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Tomorrow I will try to write a post about my adventures in the lands that lie far west of Connemara. But more important matters are afoot for now.

One week from today, The Call, will be available for purchase in the US. Two days later, the rest of the universe will have its chance to turn precious, precious money into something with my name on the cover and with my words (and hangups) inside. I'm shocked by how close it is. And just as blackberries, ripening in concert, cause Autumn to arrive, so too does my blog tour bring forth from the abyss, the fruit of my nightmares. My book, that is.

First off is an article I wrote for the web site of the Irish Times, called "Of fiction, fission and fairies".

But the actual, real, official tour began yesterday when Words from a Reader conducted an interview with me. Want to know some of my favourite books? Who inspires me? Then, click on the link.

Today the tour continues with a post I wrote for Tales of Yesterday about unlikely heroes. I make a few mentions in there of dragons and St. George, the tiny, but aggressive piglet.

Details for the rest of the week are in the image below...




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My Program for MidAmeriCon -- WorldCon

I'll be appearing at WorldCon in Kansas, like a beautiful vision from which none shall e'er look away...

Or... or maybe not. Anyway, my schedule is below. I'm delighted with it and happy that I'll be doing a reading from The Call on the Friday, only a fortnight before the book hits shelves in the US. I'd love to see some of you there!

Young Voices: Protest and Rebellion in YA Fiction
Wednesday 16:00 - 17:00, 2209 (Kansas City Convention Center)
The Harvard Gazette defines protest literature: "literature meant to spur action; to convey anger and shock; or to prompt empathy, based on a discontent with the status quo." Young adult fiction often features these concepts, which resonate strongly for readers. But can it be considered "protest literature" in the traditional sense? Our panelists discuss YA protest themes and characters, what drives them forward, and how they differ from the rebellious teen. Join the rebellion!
Mr. Peadar O Guilin, Mr. Jeffrey Cook (M), Mark Oshiro, Miriam Weinberg
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Great Characters in Young Adult Fiction
Thursday 11:00 - 12:00, 2207 (Kansas City Convention Center)
There are groundbreaking characters in YA fiction: Katniss Everdeen, Percy Jackson, Clary Fairchild, Andrew "Ender" Wiggin, and more. Why do these teen characters ring true? Creating a believable teen vs adult characters -- is the process and are the elements the same? Who are some of the other great, and overlooked, characters within YA fiction today?
Mr. Peadar O Guilin, Mark Oshiro, Sunil Patel, Fonda Lee, Chelsea Mueller (M)
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Utopia, Dystopia and the Default?
Thursday 14:00 - 15:00, 2502A (Kansas City Convention Center)
Certain kinds of imagined futures currently dominate the SF field.. For example, we usually find settings in either grand interstellar deep space futures or trapped-on-Earth dystopias with the rare exception. What about the futures that land somewhere in-between, that may be more likely for us? Is the "middle future" too reminiscent of the Golden Age of SF? Let's discuss the "middle future" in SF, how it compares to earlier eras in SF, and where it falls on the Utopia/Dystopia spectrum.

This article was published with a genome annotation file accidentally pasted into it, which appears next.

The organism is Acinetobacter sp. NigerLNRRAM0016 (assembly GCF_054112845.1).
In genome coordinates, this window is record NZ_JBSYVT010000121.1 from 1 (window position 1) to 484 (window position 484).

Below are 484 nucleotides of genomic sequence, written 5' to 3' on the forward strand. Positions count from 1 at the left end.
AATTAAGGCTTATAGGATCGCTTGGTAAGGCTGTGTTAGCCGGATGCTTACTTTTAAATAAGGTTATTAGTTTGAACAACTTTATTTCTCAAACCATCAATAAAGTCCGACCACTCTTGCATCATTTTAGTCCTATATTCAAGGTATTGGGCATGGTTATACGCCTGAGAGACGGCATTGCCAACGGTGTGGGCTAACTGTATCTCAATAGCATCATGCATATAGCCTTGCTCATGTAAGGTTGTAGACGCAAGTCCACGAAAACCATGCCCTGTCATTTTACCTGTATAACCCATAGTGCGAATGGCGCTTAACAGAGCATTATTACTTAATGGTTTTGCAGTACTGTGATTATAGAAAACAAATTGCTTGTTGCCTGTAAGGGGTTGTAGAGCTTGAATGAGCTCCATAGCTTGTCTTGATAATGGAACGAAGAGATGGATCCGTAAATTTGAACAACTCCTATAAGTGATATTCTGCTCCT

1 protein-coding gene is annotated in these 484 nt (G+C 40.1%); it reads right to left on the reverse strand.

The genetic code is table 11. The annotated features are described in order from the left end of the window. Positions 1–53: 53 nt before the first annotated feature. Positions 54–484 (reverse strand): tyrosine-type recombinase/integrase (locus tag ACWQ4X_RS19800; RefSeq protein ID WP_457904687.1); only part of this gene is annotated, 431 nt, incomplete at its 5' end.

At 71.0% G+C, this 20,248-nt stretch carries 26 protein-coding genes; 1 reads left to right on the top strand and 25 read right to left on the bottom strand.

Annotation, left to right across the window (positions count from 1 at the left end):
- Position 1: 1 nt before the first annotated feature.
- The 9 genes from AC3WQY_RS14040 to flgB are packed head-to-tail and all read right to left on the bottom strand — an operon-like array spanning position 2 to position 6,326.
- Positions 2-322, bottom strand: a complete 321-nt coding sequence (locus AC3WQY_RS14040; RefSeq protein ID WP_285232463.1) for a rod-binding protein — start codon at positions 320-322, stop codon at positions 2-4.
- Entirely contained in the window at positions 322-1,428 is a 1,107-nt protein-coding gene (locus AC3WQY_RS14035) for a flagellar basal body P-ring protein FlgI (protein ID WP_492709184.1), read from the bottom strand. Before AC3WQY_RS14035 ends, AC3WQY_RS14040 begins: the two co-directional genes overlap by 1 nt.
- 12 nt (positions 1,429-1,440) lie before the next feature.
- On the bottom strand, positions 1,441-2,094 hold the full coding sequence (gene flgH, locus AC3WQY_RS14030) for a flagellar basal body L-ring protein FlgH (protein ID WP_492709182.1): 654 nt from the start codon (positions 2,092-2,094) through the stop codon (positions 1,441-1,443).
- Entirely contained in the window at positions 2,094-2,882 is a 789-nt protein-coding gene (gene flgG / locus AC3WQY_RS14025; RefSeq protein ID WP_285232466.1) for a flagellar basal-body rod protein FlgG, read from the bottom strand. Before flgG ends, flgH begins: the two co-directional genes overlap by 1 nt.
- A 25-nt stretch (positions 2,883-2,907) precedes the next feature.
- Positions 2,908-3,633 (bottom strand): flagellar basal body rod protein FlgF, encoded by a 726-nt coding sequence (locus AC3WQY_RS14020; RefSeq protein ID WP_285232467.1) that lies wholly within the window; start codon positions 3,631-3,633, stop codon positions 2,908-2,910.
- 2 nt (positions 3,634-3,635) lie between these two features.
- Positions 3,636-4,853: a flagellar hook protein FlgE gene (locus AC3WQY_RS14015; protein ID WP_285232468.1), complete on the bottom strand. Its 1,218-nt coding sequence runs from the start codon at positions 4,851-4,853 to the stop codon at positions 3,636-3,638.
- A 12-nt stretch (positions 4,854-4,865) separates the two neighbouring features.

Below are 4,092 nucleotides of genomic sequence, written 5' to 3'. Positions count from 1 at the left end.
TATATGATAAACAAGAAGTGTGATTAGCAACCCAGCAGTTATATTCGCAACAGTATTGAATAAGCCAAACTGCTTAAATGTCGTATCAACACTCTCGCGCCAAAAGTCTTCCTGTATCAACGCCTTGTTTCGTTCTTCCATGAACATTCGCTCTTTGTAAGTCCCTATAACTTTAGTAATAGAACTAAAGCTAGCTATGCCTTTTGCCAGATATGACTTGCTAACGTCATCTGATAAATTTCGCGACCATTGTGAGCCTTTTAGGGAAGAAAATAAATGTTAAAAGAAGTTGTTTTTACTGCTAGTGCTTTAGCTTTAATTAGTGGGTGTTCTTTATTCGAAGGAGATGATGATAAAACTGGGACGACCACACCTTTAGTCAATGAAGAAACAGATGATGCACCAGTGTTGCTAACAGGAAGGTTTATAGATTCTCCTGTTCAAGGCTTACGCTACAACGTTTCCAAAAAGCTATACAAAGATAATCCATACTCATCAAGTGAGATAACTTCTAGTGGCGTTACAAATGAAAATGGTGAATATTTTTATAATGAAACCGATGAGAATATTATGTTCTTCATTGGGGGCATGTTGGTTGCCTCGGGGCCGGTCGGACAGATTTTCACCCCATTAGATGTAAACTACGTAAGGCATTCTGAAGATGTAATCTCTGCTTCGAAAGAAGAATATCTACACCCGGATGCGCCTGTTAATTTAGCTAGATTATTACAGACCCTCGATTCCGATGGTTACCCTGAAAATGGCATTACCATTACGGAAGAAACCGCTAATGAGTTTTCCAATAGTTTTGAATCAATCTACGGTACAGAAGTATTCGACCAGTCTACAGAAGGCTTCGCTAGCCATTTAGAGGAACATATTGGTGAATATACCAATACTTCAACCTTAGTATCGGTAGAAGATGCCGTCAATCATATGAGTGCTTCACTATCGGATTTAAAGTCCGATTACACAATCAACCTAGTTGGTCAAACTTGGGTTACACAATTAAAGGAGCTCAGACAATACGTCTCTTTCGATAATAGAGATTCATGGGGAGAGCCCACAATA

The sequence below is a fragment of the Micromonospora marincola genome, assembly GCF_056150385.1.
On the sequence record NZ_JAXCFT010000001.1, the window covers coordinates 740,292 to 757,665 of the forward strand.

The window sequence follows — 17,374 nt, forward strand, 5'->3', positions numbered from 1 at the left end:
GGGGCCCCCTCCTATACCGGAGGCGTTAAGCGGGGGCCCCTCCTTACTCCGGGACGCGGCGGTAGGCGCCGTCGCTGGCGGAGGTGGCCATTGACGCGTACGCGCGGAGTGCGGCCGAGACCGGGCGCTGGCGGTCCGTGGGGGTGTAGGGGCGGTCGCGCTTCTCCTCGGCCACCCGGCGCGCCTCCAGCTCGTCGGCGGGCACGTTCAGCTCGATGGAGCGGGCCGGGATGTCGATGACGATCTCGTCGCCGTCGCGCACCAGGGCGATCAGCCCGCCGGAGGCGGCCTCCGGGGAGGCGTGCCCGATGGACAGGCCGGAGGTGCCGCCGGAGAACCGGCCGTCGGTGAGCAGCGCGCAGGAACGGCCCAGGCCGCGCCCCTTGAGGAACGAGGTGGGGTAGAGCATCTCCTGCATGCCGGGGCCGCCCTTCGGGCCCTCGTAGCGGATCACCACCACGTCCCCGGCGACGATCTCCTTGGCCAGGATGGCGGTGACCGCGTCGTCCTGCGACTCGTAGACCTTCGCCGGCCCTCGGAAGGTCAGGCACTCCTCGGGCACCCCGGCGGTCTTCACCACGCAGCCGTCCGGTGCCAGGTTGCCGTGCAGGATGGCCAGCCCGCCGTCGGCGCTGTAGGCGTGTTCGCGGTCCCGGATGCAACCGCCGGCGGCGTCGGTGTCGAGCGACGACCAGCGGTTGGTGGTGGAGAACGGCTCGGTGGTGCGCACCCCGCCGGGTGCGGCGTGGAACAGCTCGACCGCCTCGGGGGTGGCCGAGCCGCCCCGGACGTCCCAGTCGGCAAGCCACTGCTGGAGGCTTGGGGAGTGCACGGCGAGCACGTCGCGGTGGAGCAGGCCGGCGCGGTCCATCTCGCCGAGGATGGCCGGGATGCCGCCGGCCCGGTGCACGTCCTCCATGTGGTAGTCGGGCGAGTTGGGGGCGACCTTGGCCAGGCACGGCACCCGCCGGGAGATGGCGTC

Jack Campbell Jr. (M), Thomas K. Carpenter, Sarah Frost, Mr. Peadar O Guilin, Tamara Jones, John Joseph Adams
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The Re-emergence of Environmental Speculative Fiction
Thursday 18:00 - 19:00, 2503A (Kansas City Convention Center)
This used to be a booming field but has only recently re-emerged. Why is this and how do today's tropes differ from the ecological dystopias of the 1970s?
Mr. Peadar O Guilin (M), Brenda Cooper, Alyx Dellamonica
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Privilege of Beauty in Film & Television
Friday 11:00 - 12:00, 2206 (Kansas City Convention Center)
While characters in novels aren't always attractive, the same cannot be said for those whose faces grace the big and small screens. There are few unattractive characters and most are outright stunning. When confronted by a steady stream of actors such as Hayley Atwell, Idris Elba, Jensen Ackles, Elizabeth Taylor, Lucy Liu, or Paul Newman, what effect does this lack of "beauty" diversity have on audiences? How does beauty differ from page to screen to real life? Do we crave the illusion of beauty in television and film or is it just part of a storytelling toolkit for the digital medium? Does beauty matter or is it another form of bias that we need to stamp out?
Mr. Peadar O Guilin, Nicki Lynch (M), Craig Miller, Christine Taylor-Butler, John Chu
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Notes
This panel deals with some sensitive topics. Therefore, we ask that participants remember to give everyone a chance to speak and to remain open to topics with which they may or may not agree.
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Reading: Peadar O Guilin
Friday 14:30 - 14:58, 2202 (Readings) (Kansas City Convention Center)
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The "One True Love" Narrative Trap in Young Adult Fiction...and How to Smash It!
Saturday 10:00 - 11:00, 2503A (Kansas City Convention Center)
True love in YA fiction has been a mainstay of the genre, but life is rarely that simple, especially for teens...even fictional teens! Why do we fall into this trap? Authors share their tips and tricks for writing love, romance, and the teen dating scene.
Darlene Marshall (M), Sarah Beth Durst, Tessa Gratton, Mr. Peadar O Guilin, Denise Grover Swank